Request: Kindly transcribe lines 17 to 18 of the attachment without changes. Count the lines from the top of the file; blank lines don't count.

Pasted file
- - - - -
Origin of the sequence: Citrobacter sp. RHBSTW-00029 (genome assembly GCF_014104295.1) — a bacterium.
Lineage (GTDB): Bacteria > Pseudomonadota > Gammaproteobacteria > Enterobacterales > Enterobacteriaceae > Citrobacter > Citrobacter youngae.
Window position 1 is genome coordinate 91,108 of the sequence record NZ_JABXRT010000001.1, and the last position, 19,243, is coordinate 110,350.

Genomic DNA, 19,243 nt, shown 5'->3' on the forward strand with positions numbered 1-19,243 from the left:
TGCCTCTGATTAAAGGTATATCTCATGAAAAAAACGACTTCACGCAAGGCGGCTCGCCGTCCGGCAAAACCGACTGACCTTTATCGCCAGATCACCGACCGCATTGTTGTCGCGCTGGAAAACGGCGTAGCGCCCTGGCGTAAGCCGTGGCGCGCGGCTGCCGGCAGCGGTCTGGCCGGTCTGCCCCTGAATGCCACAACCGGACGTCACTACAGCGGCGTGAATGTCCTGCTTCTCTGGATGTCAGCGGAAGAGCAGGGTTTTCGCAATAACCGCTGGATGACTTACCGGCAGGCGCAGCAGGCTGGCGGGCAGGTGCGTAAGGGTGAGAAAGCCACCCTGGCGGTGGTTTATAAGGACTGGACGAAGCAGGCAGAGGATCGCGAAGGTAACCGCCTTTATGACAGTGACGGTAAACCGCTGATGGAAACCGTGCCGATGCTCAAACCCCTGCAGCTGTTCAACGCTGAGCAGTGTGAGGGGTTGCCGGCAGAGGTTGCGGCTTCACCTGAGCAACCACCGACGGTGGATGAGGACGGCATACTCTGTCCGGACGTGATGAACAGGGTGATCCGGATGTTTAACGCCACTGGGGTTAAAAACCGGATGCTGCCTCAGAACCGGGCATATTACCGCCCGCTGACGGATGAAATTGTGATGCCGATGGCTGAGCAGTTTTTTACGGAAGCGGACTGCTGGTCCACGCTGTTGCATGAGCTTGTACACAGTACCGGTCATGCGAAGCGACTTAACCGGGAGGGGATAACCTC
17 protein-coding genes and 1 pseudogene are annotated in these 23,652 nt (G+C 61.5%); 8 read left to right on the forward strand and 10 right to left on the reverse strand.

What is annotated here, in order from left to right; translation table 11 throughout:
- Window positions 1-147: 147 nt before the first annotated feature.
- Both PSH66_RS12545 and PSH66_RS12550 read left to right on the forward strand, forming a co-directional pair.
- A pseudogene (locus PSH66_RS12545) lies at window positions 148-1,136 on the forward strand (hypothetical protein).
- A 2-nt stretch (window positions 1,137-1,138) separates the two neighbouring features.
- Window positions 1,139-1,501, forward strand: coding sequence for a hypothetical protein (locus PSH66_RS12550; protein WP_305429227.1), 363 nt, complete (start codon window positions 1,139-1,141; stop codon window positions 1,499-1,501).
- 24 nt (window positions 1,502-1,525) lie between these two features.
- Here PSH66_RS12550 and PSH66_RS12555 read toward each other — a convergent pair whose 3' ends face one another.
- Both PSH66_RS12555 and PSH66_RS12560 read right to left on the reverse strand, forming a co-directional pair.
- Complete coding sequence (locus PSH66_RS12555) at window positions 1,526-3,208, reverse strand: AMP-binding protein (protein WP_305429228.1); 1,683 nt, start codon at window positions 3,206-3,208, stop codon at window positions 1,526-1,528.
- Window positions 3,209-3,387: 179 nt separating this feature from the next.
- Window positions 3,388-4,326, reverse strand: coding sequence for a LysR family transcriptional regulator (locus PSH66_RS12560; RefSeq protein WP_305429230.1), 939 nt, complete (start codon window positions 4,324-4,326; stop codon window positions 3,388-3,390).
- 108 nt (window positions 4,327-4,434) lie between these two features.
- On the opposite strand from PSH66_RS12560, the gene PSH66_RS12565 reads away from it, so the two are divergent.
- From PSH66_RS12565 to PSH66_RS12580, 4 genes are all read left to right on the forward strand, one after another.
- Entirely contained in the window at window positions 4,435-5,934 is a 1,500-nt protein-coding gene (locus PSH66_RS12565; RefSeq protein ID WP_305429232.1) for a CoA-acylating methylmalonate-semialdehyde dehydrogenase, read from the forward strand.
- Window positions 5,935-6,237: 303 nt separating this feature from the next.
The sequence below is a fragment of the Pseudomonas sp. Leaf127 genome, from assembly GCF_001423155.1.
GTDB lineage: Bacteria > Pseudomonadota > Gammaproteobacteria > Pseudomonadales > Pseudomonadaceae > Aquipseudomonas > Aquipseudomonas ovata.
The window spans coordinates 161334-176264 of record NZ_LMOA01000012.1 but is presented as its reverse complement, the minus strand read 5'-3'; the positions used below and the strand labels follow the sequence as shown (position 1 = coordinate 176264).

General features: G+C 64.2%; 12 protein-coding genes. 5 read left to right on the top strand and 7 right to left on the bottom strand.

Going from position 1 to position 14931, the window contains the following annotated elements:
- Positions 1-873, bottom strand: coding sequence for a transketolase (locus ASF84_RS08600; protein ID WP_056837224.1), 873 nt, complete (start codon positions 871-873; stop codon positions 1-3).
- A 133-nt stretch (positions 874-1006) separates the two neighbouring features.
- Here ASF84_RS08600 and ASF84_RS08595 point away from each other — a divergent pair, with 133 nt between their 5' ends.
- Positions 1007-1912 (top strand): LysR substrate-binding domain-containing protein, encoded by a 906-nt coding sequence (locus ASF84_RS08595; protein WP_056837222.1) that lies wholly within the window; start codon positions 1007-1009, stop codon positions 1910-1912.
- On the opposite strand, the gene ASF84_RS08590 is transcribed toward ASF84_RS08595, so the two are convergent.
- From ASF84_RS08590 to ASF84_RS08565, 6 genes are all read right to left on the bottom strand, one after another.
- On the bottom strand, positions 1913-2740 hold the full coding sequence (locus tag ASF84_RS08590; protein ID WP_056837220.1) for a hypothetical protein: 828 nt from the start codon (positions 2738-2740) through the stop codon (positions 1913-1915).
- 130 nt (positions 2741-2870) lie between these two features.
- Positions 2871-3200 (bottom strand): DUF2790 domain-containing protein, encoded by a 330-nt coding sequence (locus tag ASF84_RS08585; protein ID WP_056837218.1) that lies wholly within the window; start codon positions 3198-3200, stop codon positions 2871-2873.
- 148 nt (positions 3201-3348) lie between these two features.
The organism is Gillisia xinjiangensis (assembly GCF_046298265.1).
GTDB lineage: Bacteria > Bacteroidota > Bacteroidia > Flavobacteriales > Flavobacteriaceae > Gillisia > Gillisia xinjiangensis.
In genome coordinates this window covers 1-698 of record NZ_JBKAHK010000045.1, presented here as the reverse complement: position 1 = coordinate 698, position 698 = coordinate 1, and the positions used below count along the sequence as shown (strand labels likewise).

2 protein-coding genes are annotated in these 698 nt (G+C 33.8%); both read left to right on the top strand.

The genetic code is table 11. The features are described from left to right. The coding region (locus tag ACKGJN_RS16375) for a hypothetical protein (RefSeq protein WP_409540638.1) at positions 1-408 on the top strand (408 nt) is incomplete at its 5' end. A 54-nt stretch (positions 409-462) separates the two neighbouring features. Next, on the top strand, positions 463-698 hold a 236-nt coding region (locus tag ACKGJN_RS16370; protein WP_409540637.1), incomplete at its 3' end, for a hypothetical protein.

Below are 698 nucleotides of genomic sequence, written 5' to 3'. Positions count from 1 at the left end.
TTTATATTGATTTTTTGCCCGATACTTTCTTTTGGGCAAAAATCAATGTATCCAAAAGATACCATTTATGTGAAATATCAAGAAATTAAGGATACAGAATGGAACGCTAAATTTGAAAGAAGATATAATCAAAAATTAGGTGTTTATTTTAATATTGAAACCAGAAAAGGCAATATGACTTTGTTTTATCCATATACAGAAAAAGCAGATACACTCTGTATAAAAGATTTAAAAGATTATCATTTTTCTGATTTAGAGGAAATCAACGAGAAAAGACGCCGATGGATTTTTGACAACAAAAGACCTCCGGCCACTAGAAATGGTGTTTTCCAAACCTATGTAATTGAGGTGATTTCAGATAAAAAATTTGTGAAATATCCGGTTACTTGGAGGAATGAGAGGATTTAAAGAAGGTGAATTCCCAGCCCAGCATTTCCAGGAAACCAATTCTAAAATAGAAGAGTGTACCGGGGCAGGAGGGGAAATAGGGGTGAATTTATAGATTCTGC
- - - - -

- Window positions 3,209-3,387: 179 nt separating this feature from the next.
- Window positions 3,388-4,326, reverse strand: coding sequence for a LysR family transcriptional regulator (locus PSH66_RS12560; RefSeq protein WP_305429230.1), 939 nt, complete (start codon window positions 4,324-4,326; stop codon window positions 3,388-3,390).